Things I Do: A Word On Priorities
[Note: The following was originally posted at "The Wright Place", Gretchen Wright's personal blog, where she regularly writes about life, family, food, and more. Gretchen is married to our Senior Pastor, Darrin Wright, has four kids, and has served our church family in a myriad of ways.]
Every few mornings after I've read the day's selection in "The One Year New Testament for Busy Moms" Bible, I reach for one of the most unique looking books I own and read from it. Savor by Shauna Niequist is filled with 365 short readings which aim to help the reader focus on "living abundantly where you are, as you are" as laid out in the subtitle. I'm enjoying what I've read so far and one entry in particular has me thinking.
Niequist titles the entry "Things I Do" and she lists a few items that she's figured out that she cares so much about that she's willing to give up other things to attain. Once those things are figured out (easier typed than figured) then it's not difficult to discern your priorities...or so the theory goes.
Of course, all of that reading set me to thinking about the things I do...
I worship my God.
My favorite part of the week happens on Sunday morning in the sanctuary of the church among my faith family. I am fulfilled by adding my voice to that of the congregation and singing praises to my Maker, the one who loves me best. I try to worship all through the week on my own and with my family, but worship is the sweetest and best for me in the pew. I make sure I'm present.
I make food for my family...
and we do our best to eat it around the table together. This is the way of serving my gang that takes most of my time these days, perhaps even more time than teaching the kids just now in this season. Fixing decent meals is about so much more than the food.
'The table is one of the most intimate places in our lives. It is there that we give ourselves to one another. When we say, 'Take some more, let me serve you another plate, let me pour you another glass, don't be shy, enjoy it,' we say a lot more than our words express. We invite our friends to become part of our lives. We want them to be nurtured by the same food and drink that nurture us. We desire communion . . . Every breakfast, lunch, or dinner can become a time of growing communion with one another.'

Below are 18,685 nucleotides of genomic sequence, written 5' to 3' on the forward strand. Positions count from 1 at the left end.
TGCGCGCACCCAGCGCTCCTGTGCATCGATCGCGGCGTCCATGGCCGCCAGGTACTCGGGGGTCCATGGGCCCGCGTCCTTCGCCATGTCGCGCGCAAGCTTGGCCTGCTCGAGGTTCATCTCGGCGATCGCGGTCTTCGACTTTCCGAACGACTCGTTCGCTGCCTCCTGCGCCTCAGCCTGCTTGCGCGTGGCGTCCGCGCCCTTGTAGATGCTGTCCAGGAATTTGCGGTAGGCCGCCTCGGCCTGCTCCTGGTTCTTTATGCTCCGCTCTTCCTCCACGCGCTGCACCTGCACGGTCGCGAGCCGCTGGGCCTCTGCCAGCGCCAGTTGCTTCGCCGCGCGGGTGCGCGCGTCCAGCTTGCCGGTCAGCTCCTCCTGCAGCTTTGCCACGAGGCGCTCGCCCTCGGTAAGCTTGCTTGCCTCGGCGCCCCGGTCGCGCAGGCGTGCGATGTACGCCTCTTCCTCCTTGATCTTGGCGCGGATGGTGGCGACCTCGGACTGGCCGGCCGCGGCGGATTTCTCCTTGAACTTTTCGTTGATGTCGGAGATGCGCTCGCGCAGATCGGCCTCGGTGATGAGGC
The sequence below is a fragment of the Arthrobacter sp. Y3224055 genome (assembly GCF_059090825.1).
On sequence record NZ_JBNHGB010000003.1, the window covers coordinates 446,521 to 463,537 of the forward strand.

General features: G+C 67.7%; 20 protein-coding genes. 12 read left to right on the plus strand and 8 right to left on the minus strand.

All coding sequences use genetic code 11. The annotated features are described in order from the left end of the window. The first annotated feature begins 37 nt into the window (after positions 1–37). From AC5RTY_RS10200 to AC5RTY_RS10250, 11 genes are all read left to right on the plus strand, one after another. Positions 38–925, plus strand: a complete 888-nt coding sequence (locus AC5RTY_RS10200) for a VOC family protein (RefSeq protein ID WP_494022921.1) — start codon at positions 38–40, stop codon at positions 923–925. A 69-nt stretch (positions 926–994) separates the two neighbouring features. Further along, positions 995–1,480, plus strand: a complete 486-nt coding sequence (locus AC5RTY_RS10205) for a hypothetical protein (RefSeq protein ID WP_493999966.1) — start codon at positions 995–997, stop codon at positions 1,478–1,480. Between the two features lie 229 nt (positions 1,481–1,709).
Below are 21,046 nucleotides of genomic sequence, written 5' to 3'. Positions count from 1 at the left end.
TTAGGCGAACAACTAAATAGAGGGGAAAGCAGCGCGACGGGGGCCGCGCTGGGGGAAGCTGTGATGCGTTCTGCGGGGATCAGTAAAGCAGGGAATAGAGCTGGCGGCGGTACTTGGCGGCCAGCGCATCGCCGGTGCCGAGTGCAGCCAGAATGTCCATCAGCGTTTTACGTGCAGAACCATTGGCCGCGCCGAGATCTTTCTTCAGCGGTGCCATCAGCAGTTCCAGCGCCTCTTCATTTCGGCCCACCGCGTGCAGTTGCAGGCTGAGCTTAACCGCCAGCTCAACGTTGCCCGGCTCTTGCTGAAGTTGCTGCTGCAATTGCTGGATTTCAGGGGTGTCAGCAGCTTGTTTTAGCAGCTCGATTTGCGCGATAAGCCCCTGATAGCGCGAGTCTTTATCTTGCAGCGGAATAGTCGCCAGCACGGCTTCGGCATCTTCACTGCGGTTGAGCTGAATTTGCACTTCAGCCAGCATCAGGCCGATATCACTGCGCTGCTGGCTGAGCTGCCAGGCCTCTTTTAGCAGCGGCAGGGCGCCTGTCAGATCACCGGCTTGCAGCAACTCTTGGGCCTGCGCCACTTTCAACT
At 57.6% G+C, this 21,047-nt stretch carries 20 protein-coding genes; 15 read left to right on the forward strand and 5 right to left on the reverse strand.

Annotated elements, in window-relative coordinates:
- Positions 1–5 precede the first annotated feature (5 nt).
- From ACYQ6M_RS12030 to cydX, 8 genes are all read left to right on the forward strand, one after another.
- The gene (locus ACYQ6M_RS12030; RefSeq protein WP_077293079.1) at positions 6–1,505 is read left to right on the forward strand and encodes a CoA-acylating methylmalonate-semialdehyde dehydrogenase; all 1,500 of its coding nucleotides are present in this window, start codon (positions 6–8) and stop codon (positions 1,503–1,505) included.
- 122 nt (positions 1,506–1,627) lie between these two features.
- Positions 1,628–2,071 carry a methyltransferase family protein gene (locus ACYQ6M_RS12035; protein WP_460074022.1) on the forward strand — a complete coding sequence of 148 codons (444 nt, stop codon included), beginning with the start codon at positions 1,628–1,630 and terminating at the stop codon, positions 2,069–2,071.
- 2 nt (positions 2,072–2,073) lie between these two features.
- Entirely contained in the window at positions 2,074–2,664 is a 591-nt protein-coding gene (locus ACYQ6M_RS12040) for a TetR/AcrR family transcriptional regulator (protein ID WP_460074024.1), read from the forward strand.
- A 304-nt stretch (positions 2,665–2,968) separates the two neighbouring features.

~ Henri Nouwen
I teach my kids.
Sure, I teach them how to read and we "do spelling" and math and all of the other subjects you would imagine but the kind of teaching I am most focused on these days is of another sort. As my teenagers continue growing older each year, I am increasingly aware that my voice in their ears grows fainter as other voices and influencers grow louder. This natural and necessary shift in their attentions causes me to shift a bit too-- toward making sure they are ready for the adulthood that is before them. Yes, math is vital, but so is knowing how to treat others with respect. Science is important, but so is knowing how to feed oneself and not have to rely on junk food to survive once they've left the family table. They need to know how to put in an honest day's work every bit as much as they need to know the plots of Shakespeare's plays. Therefore, I am trying to teach my kids.
I read like someone is going to set my books afire if I don't. I am calmed, centered, and continually educated when I am able to spend time between the covers of a book. I would rather talk about the books you are reading than just about anything else. If you aren't reading a book then I'd like to tell you about a book I am reading or about a book I think you should be reading. I'm sorta pushy that way. A friend of mine was recently swept away by a good, looooooong book and told me that she'd barely done anything except read that book for days. This friend would not call herself an avid reader and so upon hearing the news, I was as excited for her as if she'd told me she'd won the lottery...because, she sorta had...being lost in a good book is worth so much!
I love my Man.
We've been married 20 years and they've been full of the things that 20 years of marriage are full of. After 20 years, I've learned more about what love is and what it looks like in different seasons and situations. I've learned that marriage might just be like a new leather purse. In the beginning it feels stiff and unbending and maybe a bit difficult to handle, but the longer the purse is carried and used and filled full of the things of life, the softer and easier and more beautiful it becomes. I'm carrying that purse now but I'm all about continuing to pursue more beauty and more use and more life within it.
I write stuff down.
"Hey Mom, do you remember when...?" If I've not written it down, the answer to the question is usually "No, I don't remember." If, however, I've added a memory to this space or to a journal, the chances of remembering are much better. My Aunt Sab told me years ago that I'd be glad that I'd spent time writing about our adventures here. So many times when I don't feel like taking the time or spending the energy, I remember her words and I type a few of my own. As I look back over the 5 years of posts, I'm rewarded, not with the stellar writing style (as if!) or the expert photography (hardly!), but with clear memories of moments that will never be again but are still able to be visited on the page.
Of course there are a few other activities that find their way onto my To Do List, but the things listed above are the ones I try to place at the center of my world, the ones I'll shift my list around to attempt to accomplish. Hours and energy are finite. Niequist says, "When we know what's essential in our lives, everything else is negotiable."